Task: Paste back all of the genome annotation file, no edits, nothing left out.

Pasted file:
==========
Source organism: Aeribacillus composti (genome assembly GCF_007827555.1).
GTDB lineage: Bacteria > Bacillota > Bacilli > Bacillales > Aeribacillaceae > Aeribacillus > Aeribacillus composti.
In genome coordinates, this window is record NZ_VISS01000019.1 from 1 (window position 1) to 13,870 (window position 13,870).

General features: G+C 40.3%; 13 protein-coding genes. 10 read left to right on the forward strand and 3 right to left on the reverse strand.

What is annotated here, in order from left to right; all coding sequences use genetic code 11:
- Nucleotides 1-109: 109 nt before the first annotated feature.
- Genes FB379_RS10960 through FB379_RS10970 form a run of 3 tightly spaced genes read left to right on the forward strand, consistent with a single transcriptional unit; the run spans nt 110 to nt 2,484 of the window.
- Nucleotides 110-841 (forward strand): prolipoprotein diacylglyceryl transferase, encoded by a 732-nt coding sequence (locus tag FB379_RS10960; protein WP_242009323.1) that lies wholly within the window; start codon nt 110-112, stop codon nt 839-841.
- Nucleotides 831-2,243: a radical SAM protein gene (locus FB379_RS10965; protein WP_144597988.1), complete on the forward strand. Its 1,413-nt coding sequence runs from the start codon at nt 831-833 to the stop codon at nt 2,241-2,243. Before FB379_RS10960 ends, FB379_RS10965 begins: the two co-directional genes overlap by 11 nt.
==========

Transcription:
Source organism: Aeribacillus composti (genome assembly GCF_007827555.1).
GTDB lineage: Bacteria > Bacillota > Bacilli > Bacillales > Aeribacillaceae > Aeribacillus > Aeribacillus composti.
In genome coordinates, this window is record NZ_VISS01000019.1 from 1 (window position 1) to 13,870 (window position 13,870).

General features: G+C 40.3%; 13 protein-coding genes. 10 read left to right on the forward strand and 3 right to left on the reverse strand.

What is annotated here, in order from left to right; all coding sequences use genetic code 11:
- Nucleotides 1-109: 109 nt before the first annotated feature.
- Genes FB379_RS10960 through FB379_RS10970 form a run of 3 tightly spaced genes read left to right on the forward strand, consistent with a single transcriptional unit; the run spans nt 110 to nt 2,484 of the window.
- Nucleotides 110-841 (forward strand): prolipoprotein diacylglyceryl transferase, encoded by a 732-nt coding sequence (locus tag FB379_RS10960; protein WP_242009323.1) that lies wholly within the window; start codon nt 110-112, stop codon nt 839-841.
- Nucleotides 831-2,243: a radical SAM protein gene (locus FB379_RS10965; protein WP_144597988.1), complete on the forward strand. Its 1,413-nt coding sequence runs from the start codon at nt 831-833 to the stop codon at nt 2,241-2,243. Before FB379_RS10960 ends, FB379_RS10965 begins: the two co-directional genes overlap by 11 nt.